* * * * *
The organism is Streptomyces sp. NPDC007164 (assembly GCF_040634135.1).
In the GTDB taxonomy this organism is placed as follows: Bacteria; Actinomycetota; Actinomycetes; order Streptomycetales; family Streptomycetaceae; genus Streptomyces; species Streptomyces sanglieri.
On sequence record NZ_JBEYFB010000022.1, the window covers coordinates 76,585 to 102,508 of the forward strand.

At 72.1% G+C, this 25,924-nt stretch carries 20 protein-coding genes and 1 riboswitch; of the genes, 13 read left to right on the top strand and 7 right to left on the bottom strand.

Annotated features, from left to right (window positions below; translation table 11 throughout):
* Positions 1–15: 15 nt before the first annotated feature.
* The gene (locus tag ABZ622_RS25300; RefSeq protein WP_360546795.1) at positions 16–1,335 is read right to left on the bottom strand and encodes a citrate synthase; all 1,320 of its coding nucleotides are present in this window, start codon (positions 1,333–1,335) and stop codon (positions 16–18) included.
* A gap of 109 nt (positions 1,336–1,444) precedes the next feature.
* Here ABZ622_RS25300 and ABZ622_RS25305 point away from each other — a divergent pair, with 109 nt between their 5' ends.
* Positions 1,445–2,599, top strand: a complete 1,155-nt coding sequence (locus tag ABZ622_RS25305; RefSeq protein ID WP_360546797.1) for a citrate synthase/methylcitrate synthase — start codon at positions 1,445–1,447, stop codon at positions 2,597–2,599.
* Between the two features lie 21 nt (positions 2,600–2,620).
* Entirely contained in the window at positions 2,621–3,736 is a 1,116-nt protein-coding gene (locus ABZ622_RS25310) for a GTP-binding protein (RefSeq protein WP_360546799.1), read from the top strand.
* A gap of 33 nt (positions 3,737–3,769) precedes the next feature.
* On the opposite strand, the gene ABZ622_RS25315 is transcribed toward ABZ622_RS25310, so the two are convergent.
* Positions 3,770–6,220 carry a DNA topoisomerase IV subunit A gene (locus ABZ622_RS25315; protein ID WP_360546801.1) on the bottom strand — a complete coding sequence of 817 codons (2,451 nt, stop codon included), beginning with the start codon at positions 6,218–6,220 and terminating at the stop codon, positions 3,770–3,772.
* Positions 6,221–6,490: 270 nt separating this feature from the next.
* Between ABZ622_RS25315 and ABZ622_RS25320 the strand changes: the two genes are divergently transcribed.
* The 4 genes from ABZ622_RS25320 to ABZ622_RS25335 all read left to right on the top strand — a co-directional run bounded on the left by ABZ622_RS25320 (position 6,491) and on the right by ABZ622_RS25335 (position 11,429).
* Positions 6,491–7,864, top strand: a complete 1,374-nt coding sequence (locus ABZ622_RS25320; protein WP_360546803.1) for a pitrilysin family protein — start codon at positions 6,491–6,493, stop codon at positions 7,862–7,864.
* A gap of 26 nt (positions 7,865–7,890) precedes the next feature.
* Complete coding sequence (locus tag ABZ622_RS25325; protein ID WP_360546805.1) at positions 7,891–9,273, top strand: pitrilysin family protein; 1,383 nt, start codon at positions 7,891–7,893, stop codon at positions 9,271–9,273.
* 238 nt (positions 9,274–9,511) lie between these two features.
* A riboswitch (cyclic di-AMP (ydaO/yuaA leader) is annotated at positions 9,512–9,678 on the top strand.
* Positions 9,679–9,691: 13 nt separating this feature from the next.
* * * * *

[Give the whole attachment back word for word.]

The organism is Streptomyces sp. NPDC007164 (assembly GCF_040634135.1).
In the GTDB taxonomy this organism is placed as follows: Bacteria; Actinomycetota; Actinomycetes; order Streptomycetales; family Streptomycetaceae; genus Streptomyces; species Streptomyces sanglieri.
On sequence record NZ_JBEYFB010000022.1, the window covers coordinates 76,585 to 102,508 of the forward strand.

At 72.1% G+C, this 25,924-nt stretch carries 20 protein-coding genes and 1 riboswitch; of the genes, 13 read left to right on the top strand and 7 right to left on the bottom strand.

Annotated features, from left to right (window positions below; translation table 11 throughout):
* Positions 1–15: 15 nt before the first annotated feature.
* The gene (locus tag ABZ622_RS25300; RefSeq protein WP_360546795.1) at positions 16–1,335 is read right to left on the bottom strand and encodes a citrate synthase; all 1,320 of its coding nucleotides are present in this window, start codon (positions 1,333–1,335) and stop codon (positions 16–18) included.
* A gap of 109 nt (positions 1,336–1,444) precedes the next feature.
* Here ABZ622_RS25300 and ABZ622_RS25305 point away from each other — a divergent pair, with 109 nt between their 5' ends.
* Positions 1,445–2,599, top strand: a complete 1,155-nt coding sequence (locus tag ABZ622_RS25305; RefSeq protein ID WP_360546797.1) for a citrate synthase/methylcitrate synthase — start codon at positions 1,445–1,447, stop codon at positions 2,597–2,599.
* Between the two features lie 21 nt (positions 2,600–2,620).
* Entirely contained in the window at positions 2,621–3,736 is a 1,116-nt protein-coding gene (locus ABZ622_RS25310) for a GTP-binding protein (RefSeq protein WP_360546799.1), read from the top strand.
* A gap of 33 nt (positions 3,737–3,769) precedes the next feature.
* On the opposite strand, the gene ABZ622_RS25315 is transcribed toward ABZ622_RS25310, so the two are convergent.
* Positions 3,770–6,220 carry a DNA topoisomerase IV subunit A gene (locus ABZ622_RS25315; protein ID WP_360546801.1) on the bottom strand — a complete coding sequence of 817 codons (2,451 nt, stop codon included), beginning with the start codon at positions 6,218–6,220 and terminating at the stop codon, positions 3,770–3,772.
* Positions 6,221–6,490: 270 nt separating this feature from the next.
* Between ABZ622_RS25315 and ABZ622_RS25320 the strand changes: the two genes are divergently transcribed.
* The 4 genes from ABZ622_RS25320 to ABZ622_RS25335 all read left to right on the top strand — a co-directional run bounded on the left by ABZ622_RS25320 (position 6,491) and on the right by ABZ622_RS25335 (position 11,429).
* Positions 6,491–7,864, top strand: a complete 1,374-nt coding sequence (locus ABZ622_RS25320; protein WP_360546803.1) for a pitrilysin family protein — start codon at positions 6,491–6,493, stop codon at positions 7,862–7,864.
* A gap of 26 nt (positions 7,865–7,890) precedes the next feature.
* Complete coding sequence (locus tag ABZ622_RS25325; protein ID WP_360546805.1) at positions 7,891–9,273, top strand: pitrilysin family protein; 1,383 nt, start codon at positions 7,891–7,893, stop codon at positions 9,271–9,273.
* 238 nt (positions 9,274–9,511) lie between these two features.
* A riboswitch (cyclic di-AMP (ydaO/yuaA leader) is annotated at positions 9,512–9,678 on the top strand.
* Positions 9,679–9,691: 13 nt separating this feature from the next.